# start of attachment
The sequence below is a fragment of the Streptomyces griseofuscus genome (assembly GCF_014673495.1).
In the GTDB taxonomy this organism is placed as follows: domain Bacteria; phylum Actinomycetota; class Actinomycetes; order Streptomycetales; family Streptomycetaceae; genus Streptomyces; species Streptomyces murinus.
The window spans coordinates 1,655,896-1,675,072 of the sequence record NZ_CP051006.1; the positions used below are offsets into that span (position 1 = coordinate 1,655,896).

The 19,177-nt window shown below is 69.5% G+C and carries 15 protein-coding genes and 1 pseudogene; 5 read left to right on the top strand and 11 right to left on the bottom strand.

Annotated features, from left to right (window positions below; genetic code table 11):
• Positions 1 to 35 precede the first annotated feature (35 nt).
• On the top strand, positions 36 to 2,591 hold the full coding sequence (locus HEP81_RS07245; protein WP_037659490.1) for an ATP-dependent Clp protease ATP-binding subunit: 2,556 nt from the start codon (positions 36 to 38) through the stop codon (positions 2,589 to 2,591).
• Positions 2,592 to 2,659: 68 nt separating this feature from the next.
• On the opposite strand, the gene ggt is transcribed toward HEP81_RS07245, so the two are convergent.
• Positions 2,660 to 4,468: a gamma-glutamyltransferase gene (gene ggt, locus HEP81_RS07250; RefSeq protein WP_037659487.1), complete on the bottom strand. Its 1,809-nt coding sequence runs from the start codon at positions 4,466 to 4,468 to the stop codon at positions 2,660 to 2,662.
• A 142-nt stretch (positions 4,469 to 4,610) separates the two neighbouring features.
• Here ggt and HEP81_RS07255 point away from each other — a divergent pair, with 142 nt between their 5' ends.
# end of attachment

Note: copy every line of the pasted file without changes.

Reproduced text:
The sequence below is a fragment of the Streptomyces griseofuscus genome (assembly GCF_014673495.1).
In the GTDB taxonomy this organism is placed as follows: domain Bacteria; phylum Actinomycetota; class Actinomycetes; order Streptomycetales; family Streptomycetaceae; genus Streptomyces; species Streptomyces murinus.
The window spans coordinates 1,655,896-1,675,072 of the sequence record NZ_CP051006.1; the positions used below are offsets into that span (position 1 = coordinate 1,655,896).

The 19,177-nt window shown below is 69.5% G+C and carries 15 protein-coding genes and 1 pseudogene; 5 read left to right on the top strand and 11 right to left on the bottom strand.

Annotated features, from left to right (window positions below; genetic code table 11):
• Positions 1 to 35 precede the first annotated feature (35 nt).
• On the top strand, positions 36 to 2,591 hold the full coding sequence (locus HEP81_RS07245; protein WP_037659490.1) for an ATP-dependent Clp protease ATP-binding subunit: 2,556 nt from the start codon (positions 36 to 38) through the stop codon (positions 2,589 to 2,591).
• Positions 2,592 to 2,659: 68 nt separating this feature from the next.
• On the opposite strand, the gene ggt is transcribed toward HEP81_RS07245, so the two are convergent.
• Positions 2,660 to 4,468: a gamma-glutamyltransferase gene (gene ggt, locus HEP81_RS07250; RefSeq protein WP_037659487.1), complete on the bottom strand. Its 1,809-nt coding sequence runs from the start codon at positions 4,466 to 4,468 to the stop codon at positions 2,660 to 2,662.
• A 142-nt stretch (positions 4,469 to 4,610) separates the two neighbouring features.
• Here ggt and HEP81_RS07255 point away from each other — a divergent pair, with 142 nt between their 5' ends.